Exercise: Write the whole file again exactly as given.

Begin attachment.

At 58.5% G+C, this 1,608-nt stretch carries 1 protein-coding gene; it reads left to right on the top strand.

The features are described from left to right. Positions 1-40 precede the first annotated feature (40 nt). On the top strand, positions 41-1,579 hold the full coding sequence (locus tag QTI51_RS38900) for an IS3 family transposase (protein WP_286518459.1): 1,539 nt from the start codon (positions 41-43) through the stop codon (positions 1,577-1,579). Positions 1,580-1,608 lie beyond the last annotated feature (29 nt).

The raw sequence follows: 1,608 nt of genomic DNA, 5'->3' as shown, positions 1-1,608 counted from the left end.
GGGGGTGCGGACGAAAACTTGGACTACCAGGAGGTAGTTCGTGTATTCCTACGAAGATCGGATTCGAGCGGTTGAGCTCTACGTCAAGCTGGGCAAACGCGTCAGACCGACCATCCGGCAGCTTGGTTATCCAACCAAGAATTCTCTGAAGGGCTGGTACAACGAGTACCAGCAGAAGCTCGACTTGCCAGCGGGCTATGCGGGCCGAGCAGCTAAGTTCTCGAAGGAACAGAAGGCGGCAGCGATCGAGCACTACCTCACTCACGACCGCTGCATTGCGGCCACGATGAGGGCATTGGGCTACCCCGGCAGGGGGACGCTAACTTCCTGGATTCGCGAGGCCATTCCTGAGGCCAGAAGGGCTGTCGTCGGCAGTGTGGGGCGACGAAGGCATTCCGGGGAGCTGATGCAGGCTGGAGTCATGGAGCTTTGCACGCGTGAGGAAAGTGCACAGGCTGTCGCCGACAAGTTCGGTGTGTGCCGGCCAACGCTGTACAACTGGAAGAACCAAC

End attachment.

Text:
At 58.5% G+C, this 1,608-nt stretch carries 1 protein-coding gene; it reads left to right on the top strand.

The features are described from left to right. Positions 1-40 precede the first annotated feature (40 nt). On the top strand, positions 41-1,579 hold the full coding sequence (locus tag QTI51_RS38900) for an IS3 family transposase (protein WP_286518459.1): 1,539 nt from the start codon (positions 41-43) through the stop codon (positions 1,577-1,579). Positions 1,580-1,608 lie beyond the last annotated feature (29 nt).

The raw sequence follows: 1,608 nt of genomic DNA, 5'->3' as shown, positions 1-1,608 counted from the left end.
GGGGGTGCGGACGAAAACTTGGACTACCAGGAGGTAGTTCGTGTATTCCTACGAAGATCGGATTCGAGCGGTTGAGCTCTACGTCAAGCTGGGCAAACGCGTCAGACCGACCATCCGGCAGCTTGGTTATCCAACCAAGAATTCTCTGAAGGGCTGGTACAACGAGTACCAGCAGAAGCTCGACTTGCCAGCGGGCTATGCGGGCCGAGCAGCTAAGTTCTCGAAGGAACAGAAGGCGGCAGCGATCGAGCACTACCTCACTCACGACCGCTGCATTGCGGCCACGATGAGGGCATTGGGCTACCCCGGCAGGGGGACGCTAACTTCCTGGATTCGCGAGGCCATTCCTGAGGCCAGAAGGGCTGTCGTCGGCAGTGTGGGGCGACGAAGGCATTCCGGGGAGCTGATGCAGGCTGGAGTCATGGAGCTTTGCACGCGTGAGGAAAGTGCACAGGCTGTCGCCGACAAGTTCGGTGTGTGCCGGCCAACGCTGTACAACTGGAAGAACCAAC